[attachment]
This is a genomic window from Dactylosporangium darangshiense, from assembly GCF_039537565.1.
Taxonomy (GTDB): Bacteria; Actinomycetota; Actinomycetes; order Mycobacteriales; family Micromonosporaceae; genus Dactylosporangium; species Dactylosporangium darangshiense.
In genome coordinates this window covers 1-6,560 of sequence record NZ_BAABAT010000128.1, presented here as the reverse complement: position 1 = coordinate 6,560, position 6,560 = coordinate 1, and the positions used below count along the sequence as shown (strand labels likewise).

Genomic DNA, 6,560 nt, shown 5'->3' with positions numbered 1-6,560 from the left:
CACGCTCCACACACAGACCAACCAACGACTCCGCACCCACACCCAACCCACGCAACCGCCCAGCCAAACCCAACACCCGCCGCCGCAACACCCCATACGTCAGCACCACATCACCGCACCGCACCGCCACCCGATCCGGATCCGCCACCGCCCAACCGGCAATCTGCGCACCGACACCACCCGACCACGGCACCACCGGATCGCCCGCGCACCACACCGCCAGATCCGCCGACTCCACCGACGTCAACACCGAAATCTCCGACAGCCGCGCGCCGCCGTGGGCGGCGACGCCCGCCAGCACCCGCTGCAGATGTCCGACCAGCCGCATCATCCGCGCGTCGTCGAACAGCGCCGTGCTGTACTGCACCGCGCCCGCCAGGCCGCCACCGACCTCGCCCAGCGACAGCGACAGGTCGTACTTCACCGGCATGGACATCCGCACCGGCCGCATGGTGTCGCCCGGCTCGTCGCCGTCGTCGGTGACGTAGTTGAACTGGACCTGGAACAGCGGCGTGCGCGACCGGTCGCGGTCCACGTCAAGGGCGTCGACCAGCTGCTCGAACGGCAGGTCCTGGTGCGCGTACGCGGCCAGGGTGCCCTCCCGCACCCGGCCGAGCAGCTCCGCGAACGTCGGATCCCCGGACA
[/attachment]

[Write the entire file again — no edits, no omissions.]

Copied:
This is a genomic window from Dactylosporangium darangshiense, from assembly GCF_039537565.1.
Taxonomy (GTDB): Bacteria; Actinomycetota; Actinomycetes; order Mycobacteriales; family Micromonosporaceae; genus Dactylosporangium; species Dactylosporangium darangshiense.
In genome coordinates this window covers 1-6,560 of sequence record NZ_BAABAT010000128.1, presented here as the reverse complement: position 1 = coordinate 6,560, position 6,560 = coordinate 1, and the positions used below count along the sequence as shown (strand labels likewise).

Genomic DNA, 6,560 nt, shown 5'->3' with positions numbered 1-6,560 from the left:
CACGCTCCACACACAGACCAACCAACGACTCCGCACCCACACCCAACCCACGCAACCGCCCAGCCAAACCCAACACCCGCCGCCGCAACACCCCATACGTCAGCACCACATCACCGCACCGCACCGCCACCCGATCCGGATCCGCCACCGCCCAACCGGCAATCTGCGCACCGACACCACCCGACCACGGCACCACCGGATCGCCCGCGCACCACACCGCCAGATCCGCCGACTCCACCGACGTCAACACCGAAATCTCCGACAGCCGCGCGCCGCCGTGGGCGGCGACGCCCGCCAGCACCCGCTGCAGATGTCCGACCAGCCGCATCATCCGCGCGTCGTCGAACAGCGCCGTGCTGTACTGCACCGCGCCCGCCAGGCCGCCACCGACCTCGCCCAGCGACAGCGACAGGTCGTACTTCACCGGCATGGACATCCGCACCGGCCGCATGGTGTCGCCCGGCTCGTCGCCGTCGTCGGTGACGTAGTTGAACTGGACCTGGAACAGCGGCGTGCGCGACCGGTCGCGGTCCACGTCAAGGGCGTCGACCAGCTGCTCGAACGGCAGGTCCTGGTGCGCGTACGCGGCCAGGGTGCCCTCCCGCACCCGGCCGAGCAGCTCCGCGAACGTCGGATCCCCGGACA